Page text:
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Priests attend a training session on 'Misal Romano'

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The Spanish-speaking priests in the United States have a missal of their own.

Misal Romano, Third Typical Edition, for Masses celebrated in Spanish, was confirmed in 2016 by the Congregation for Divine Worship and the Discipline of the Sacraments. This edition came into use beginning last Pentecost and is mandatory as of Dec. 2.

Priests in the Diocese of Arlington received training at the Cathedral of St. Thomas More in Arlington Nov. 16. Ricardo Soto, director of Hispanic music at Christ Cathedral in Garden Grove, Calif., led the training.

Soto taught the priests and deacons the chants included in the missal and answered questions.

At least some of the chants, such as Kyrie Eleison, were familiar to the priests, and most Mass-goers.

“That’s a funny version of Spanish,” said Father Ignatius Harding, parochial vicar of Hispanic ministry at St. Francis of Assisi Church in Triangle.

“At our parishes that are multilingual, why not give them something that is common among all people,” asked Soto. “They recognize the Latin music as part of our Catholic heritage. They see it as ours.”

Previously U.S. Catholics who spoke Spanish did not have their own Roman Missal.

“We were using Roman Missals from Mexico, Spanish, Colombia and other Spanish-speaking countries,” said Soto in an interview prior to the event. “This Roman Missal is our own for Spanish-speaking Catholics here in the states.”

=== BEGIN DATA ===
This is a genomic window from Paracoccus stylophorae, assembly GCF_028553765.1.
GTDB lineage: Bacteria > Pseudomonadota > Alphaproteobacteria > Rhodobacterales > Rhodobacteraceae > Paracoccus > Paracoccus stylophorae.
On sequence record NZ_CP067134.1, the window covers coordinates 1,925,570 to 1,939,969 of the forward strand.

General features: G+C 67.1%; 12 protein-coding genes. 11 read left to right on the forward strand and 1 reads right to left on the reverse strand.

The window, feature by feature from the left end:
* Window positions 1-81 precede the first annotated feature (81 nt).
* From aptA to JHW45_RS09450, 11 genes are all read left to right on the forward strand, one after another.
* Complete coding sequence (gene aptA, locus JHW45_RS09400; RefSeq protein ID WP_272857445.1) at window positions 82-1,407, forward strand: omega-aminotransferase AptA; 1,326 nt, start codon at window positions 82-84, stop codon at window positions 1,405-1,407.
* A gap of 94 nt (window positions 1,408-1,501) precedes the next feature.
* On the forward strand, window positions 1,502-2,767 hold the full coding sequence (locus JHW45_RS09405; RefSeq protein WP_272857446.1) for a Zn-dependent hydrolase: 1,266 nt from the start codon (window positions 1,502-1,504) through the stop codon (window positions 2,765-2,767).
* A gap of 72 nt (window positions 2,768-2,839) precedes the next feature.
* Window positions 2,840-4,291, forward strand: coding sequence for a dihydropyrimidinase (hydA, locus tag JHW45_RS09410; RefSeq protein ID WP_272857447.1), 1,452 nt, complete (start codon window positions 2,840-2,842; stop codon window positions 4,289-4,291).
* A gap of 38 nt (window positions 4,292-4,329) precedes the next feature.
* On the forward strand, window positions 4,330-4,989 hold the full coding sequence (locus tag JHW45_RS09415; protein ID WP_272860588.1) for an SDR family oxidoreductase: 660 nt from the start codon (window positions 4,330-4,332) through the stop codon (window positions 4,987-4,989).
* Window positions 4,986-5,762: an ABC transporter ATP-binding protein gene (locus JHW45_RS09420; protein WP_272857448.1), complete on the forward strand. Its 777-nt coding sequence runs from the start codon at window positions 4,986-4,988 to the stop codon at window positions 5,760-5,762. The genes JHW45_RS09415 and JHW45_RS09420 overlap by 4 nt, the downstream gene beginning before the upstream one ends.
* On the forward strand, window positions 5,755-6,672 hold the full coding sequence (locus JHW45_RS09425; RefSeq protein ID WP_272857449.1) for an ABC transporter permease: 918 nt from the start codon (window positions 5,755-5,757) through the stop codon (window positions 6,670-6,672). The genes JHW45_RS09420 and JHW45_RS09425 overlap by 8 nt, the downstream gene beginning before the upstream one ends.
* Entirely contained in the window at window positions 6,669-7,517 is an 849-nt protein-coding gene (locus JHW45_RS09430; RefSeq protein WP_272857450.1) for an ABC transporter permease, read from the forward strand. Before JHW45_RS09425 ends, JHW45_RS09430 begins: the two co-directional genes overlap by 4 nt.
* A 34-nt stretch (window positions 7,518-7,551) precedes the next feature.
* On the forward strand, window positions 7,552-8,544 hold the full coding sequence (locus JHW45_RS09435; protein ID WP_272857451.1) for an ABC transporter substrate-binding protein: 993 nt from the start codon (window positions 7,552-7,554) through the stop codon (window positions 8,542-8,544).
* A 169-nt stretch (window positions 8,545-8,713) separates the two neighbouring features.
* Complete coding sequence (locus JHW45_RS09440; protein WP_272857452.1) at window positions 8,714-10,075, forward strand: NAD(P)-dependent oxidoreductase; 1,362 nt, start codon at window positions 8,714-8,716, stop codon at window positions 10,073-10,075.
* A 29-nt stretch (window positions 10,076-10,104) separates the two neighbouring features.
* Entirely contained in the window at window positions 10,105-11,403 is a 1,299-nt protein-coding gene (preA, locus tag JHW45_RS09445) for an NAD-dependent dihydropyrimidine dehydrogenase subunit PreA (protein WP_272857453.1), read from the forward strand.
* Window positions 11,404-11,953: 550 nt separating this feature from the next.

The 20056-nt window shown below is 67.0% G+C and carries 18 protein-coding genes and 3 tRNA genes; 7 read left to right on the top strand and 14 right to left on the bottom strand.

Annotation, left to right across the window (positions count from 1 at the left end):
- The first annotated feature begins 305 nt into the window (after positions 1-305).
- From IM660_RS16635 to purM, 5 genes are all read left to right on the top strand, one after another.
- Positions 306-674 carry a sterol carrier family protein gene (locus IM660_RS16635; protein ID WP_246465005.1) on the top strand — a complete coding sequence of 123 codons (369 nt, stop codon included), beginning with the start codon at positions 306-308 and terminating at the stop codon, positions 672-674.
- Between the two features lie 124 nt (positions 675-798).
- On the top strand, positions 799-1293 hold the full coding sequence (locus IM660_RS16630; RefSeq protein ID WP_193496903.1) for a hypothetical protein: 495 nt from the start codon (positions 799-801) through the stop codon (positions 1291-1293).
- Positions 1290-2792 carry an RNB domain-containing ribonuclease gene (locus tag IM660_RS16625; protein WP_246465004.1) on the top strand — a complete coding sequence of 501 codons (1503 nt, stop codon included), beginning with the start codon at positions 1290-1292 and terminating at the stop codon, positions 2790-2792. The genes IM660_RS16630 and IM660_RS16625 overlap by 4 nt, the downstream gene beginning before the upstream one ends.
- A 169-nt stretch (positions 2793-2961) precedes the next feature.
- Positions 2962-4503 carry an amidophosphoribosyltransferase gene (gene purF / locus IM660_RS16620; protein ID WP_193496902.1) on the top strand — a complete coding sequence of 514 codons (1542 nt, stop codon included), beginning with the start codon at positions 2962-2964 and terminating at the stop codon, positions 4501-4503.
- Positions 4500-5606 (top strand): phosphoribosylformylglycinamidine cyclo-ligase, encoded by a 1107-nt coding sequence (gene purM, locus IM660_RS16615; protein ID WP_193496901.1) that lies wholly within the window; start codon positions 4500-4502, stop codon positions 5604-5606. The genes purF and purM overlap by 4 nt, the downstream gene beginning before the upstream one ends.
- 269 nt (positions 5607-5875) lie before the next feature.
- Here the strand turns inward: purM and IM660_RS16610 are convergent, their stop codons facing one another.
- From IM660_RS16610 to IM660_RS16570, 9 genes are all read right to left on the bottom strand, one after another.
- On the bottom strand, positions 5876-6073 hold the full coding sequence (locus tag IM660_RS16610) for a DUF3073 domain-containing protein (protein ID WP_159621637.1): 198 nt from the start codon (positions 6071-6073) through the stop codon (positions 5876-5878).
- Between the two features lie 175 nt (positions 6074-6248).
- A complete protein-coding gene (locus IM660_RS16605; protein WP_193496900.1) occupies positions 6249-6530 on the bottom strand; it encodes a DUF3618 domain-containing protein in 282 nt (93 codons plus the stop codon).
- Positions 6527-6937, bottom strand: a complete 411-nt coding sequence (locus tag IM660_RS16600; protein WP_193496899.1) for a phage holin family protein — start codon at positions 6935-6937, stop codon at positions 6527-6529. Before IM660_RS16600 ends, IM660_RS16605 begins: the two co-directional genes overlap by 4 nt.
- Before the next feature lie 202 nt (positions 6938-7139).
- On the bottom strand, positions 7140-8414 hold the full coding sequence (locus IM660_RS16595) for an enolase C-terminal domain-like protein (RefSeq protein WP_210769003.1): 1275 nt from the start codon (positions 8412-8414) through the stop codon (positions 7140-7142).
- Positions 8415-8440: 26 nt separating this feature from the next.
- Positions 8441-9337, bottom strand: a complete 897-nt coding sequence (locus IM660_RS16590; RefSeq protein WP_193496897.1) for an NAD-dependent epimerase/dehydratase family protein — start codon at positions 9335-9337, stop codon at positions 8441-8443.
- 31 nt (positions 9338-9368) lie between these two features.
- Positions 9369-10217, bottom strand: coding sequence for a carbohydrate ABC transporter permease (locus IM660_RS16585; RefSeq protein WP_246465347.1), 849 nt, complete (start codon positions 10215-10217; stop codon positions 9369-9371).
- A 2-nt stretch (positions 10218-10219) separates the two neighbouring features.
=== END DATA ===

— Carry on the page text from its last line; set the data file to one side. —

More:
Soto said the largest addition to the missal concerns the music. “The other Roman Missals had very little music for the presider or the congregation,” he said. “Now all the prefaces are set to music, the dialogues and the people's parts. It is quite beautiful.”

Soto said one of the nice things about the new missal is for those who work in the English communities, the English and Spanish missals are set up exactly the same.

James Starke, director of divine worship in the Office of Catechetics and Sacred Liturgy, said the new translation incorporates the U.S. adaptions into Spanish. “Now, for those priests who can’t read the English as well, they now know what to do by reading the Spanish text,” he said. “All the U.S. adaptions are available to the Spanish in a readily accessible manner.”  

Father Harding said it was nice to use something inclusive of all in the United States. “The one I’ve been using is from Mexico,” he said.”

Father Michael J. Dobbins, pastor of St. John Bosco Church in Woodstock, found the workshop helpful. 

“Dr. Soto gave us access to more resources that I didn’t have before, which is exciting,” said Father Dobbins. “It’s nice to be able to celebrate the Mass with good music and Dr. Soto is giving us help with the music especially.”


© Arlington Catholic Herald 2018